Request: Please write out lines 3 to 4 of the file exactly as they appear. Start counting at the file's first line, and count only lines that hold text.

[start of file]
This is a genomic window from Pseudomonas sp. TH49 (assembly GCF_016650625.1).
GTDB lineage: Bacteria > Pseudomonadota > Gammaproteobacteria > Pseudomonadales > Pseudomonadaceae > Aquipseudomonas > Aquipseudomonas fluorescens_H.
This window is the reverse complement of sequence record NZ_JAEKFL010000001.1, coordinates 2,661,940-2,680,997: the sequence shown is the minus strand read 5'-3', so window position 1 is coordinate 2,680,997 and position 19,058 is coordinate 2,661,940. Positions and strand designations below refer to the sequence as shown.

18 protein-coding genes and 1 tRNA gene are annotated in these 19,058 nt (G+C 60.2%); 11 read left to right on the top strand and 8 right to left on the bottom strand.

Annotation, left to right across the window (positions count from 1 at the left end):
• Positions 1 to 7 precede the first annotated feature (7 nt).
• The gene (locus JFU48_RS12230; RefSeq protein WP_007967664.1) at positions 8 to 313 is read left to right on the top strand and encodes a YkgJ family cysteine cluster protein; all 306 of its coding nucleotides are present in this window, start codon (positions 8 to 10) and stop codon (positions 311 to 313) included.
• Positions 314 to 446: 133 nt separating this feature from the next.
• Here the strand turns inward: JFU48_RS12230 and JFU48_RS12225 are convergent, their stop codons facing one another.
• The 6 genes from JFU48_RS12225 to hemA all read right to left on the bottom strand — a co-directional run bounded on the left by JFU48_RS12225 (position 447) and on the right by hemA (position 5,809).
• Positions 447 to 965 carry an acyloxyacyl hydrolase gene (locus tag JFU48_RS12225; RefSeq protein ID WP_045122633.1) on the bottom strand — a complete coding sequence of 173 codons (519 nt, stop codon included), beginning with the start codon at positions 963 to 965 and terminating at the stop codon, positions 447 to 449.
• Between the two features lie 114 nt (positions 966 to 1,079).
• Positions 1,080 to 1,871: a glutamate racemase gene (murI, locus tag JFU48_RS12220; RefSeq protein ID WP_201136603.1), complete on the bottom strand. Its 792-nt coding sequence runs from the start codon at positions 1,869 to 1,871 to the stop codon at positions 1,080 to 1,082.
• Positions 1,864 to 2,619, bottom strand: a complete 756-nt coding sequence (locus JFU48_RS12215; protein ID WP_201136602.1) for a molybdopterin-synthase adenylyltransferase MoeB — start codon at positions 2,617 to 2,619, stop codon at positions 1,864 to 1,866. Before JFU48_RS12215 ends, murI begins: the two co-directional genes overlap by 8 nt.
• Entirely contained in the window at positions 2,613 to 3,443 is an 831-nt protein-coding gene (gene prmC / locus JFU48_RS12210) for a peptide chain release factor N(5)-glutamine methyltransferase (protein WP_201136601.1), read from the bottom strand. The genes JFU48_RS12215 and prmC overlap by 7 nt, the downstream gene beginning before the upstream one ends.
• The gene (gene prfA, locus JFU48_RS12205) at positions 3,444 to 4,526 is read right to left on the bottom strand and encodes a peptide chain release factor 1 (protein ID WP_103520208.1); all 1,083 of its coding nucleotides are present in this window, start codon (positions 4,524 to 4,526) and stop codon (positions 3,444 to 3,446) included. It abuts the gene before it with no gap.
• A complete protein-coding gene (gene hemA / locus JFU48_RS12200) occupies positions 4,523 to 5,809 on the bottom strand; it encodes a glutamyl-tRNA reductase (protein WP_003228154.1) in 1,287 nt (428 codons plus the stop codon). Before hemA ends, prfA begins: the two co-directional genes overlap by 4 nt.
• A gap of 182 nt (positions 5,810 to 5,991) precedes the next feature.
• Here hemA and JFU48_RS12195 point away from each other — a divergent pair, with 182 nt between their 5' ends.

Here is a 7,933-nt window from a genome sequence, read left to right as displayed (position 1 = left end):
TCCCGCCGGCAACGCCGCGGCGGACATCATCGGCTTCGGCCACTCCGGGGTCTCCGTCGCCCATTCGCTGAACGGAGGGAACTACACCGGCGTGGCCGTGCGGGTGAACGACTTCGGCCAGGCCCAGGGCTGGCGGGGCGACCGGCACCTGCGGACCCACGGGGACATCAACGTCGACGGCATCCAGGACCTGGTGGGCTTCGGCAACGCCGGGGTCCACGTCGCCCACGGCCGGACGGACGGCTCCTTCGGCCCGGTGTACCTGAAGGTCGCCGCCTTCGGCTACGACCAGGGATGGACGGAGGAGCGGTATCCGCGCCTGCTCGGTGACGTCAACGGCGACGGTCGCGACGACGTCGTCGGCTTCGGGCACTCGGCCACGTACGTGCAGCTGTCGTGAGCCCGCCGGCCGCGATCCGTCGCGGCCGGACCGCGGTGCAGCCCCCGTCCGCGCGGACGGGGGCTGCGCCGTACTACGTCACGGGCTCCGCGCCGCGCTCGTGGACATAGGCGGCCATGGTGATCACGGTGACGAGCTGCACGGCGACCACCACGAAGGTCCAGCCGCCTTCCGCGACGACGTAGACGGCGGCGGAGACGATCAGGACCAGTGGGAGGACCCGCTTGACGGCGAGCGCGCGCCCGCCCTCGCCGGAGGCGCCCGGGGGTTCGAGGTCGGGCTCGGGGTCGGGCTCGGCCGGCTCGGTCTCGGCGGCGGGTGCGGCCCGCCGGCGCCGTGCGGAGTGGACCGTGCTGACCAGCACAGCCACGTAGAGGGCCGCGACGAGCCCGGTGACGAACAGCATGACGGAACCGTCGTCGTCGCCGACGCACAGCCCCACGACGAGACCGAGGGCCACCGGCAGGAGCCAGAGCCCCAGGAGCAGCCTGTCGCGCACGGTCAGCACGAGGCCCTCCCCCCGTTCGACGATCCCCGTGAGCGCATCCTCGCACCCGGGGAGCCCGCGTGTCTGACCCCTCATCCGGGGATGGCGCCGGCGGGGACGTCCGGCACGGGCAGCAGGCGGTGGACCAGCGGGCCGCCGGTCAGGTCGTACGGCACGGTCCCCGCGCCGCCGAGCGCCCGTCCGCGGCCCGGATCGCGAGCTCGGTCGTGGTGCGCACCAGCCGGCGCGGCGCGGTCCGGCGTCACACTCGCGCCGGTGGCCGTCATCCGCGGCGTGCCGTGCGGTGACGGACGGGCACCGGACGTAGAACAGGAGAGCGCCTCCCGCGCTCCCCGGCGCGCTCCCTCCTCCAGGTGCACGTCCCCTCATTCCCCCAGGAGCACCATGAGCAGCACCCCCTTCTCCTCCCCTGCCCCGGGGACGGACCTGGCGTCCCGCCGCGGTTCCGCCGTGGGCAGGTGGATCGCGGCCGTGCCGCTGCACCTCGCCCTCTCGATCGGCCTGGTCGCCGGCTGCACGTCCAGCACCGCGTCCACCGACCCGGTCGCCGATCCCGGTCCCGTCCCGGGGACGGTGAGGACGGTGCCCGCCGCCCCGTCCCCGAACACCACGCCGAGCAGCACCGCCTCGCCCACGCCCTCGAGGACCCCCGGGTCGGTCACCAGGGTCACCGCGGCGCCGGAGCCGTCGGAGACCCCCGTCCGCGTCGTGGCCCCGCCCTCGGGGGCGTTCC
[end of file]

This window is the reverse complement of sequence record NZ_JAEKFL010000001.1, coordinates 2,661,940-2,680,997: the sequence shown is the minus strand read 5'-3', so window position 1 is coordinate 2,680,997 and position 19,058 is coordinate 2,661,940. Positions and strand designations below refer to the sequence as shown.

18 protein-coding genes and 1 tRNA gene are annotated in these 19,058 nt (G+C 60.2%); 11 read left to right on the top strand and 8 right to left on the bottom strand.